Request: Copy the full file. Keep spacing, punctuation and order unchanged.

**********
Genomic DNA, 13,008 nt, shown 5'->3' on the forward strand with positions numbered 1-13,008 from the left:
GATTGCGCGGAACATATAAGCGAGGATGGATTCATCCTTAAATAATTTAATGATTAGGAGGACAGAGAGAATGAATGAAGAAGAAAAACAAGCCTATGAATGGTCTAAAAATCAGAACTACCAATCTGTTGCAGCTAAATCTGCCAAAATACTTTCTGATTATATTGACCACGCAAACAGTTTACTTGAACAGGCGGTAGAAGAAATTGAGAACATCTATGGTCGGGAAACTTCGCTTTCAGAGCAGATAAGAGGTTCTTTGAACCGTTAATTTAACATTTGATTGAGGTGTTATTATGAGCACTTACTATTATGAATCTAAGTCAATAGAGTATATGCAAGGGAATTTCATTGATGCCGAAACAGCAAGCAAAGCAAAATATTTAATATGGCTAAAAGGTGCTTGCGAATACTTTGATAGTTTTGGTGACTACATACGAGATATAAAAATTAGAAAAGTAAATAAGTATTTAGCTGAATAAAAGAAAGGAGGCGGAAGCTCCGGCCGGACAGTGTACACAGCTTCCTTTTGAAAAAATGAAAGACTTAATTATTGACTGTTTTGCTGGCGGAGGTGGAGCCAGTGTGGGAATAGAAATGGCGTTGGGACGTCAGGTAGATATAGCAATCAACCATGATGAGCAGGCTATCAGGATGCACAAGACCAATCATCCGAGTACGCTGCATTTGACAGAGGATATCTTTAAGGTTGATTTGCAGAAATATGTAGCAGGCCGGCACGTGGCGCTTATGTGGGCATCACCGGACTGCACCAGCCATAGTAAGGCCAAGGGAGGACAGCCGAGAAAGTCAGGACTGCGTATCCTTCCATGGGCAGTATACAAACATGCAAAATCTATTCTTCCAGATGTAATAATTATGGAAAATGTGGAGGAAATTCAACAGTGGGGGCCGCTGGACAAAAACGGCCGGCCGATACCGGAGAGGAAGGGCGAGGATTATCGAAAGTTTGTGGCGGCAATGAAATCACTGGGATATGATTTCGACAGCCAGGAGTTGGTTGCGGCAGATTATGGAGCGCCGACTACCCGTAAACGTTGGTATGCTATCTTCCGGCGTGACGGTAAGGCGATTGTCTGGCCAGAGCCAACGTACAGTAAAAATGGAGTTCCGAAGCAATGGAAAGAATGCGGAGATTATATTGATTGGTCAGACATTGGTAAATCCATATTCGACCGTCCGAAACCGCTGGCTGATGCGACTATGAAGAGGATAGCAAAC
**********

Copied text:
Genomic DNA, 13,008 nt, shown 5'->3' on the forward strand with positions numbered 1-13,008 from the left:
GATTGCGCGGAACATATAAGCGAGGATGGATTCATCCTTAAATAATTTAATGATTAGGAGGACAGAGAGAATGAATGAAGAAGAAAAACAAGCCTATGAATGGTCTAAAAATCAGAACTACCAATCTGTTGCAGCTAAATCTGCCAAAATACTTTCTGATTATATTGACCACGCAAACAGTTTACTTGAACAGGCGGTAGAAGAAATTGAGAACATCTATGGTCGGGAAACTTCGCTTTCAGAGCAGATAAGAGGTTCTTTGAACCGTTAATTTAACATTTGATTGAGGTGTTATTATGAGCACTTACTATTATGAATCTAAGTCAATAGAGTATATGCAAGGGAATTTCATTGATGCCGAAACAGCAAGCAAAGCAAAATATTTAATATGGCTAAAAGGTGCTTGCGAATACTTTGATAGTTTTGGTGACTACATACGAGATATAAAAATTAGAAAAGTAAATAAGTATTTAGCTGAATAAAAGAAAGGAGGCGGAAGCTCCGGCCGGACAGTGTACACAGCTTCCTTTTGAAAAAATGAAAGACTTAATTATTGACTGTTTTGCTGGCGGAGGTGGAGCCAGTGTGGGAATAGAAATGGCGTTGGGACGTCAGGTAGATATAGCAATCAACCATGATGAGCAGGCTATCAGGATGCACAAGACCAATCATCCGAGTACGCTGCATTTGACAGAGGATATCTTTAAGGTTGATTTGCAGAAATATGTAGCAGGCCGGCACGTGGCGCTTATGTGGGCATCACCGGACTGCACCAGCCATAGTAAGGCCAAGGGAGGACAGCCGAGAAAGTCAGGACTGCGTATCCTTCCATGGGCAGTATACAAACATGCAAAATCTATTCTTCCAGATGTAATAATTATGGAAAATGTGGAGGAAATTCAACAGTGGGGGCCGCTGGACAAAAACGGCCGGCCGATACCGGAGAGGAAGGGCGAGGATTATCGAAAGTTTGTGGCGGCAATGAAATCACTGGGATATGATTTCGACAGCCAGGAGTTGGTTGCGGCAGATTATGGAGCGCCGACTACCCGTAAACGTTGGTATGCTATCTTCCGGCGTGACGGTAAGGCGATTGTCTGGCCAGAGCCAACGTACAGTAAAAATGGAGTTCCGAAGCAATGGAAAGAATGCGGAGATTATATTGATTGGTCAGACATTGGTAAATCCATATTCGACCGTCCGAAACCGCTGGCTGATGCGACTATGAAGAGGATAGCAAAC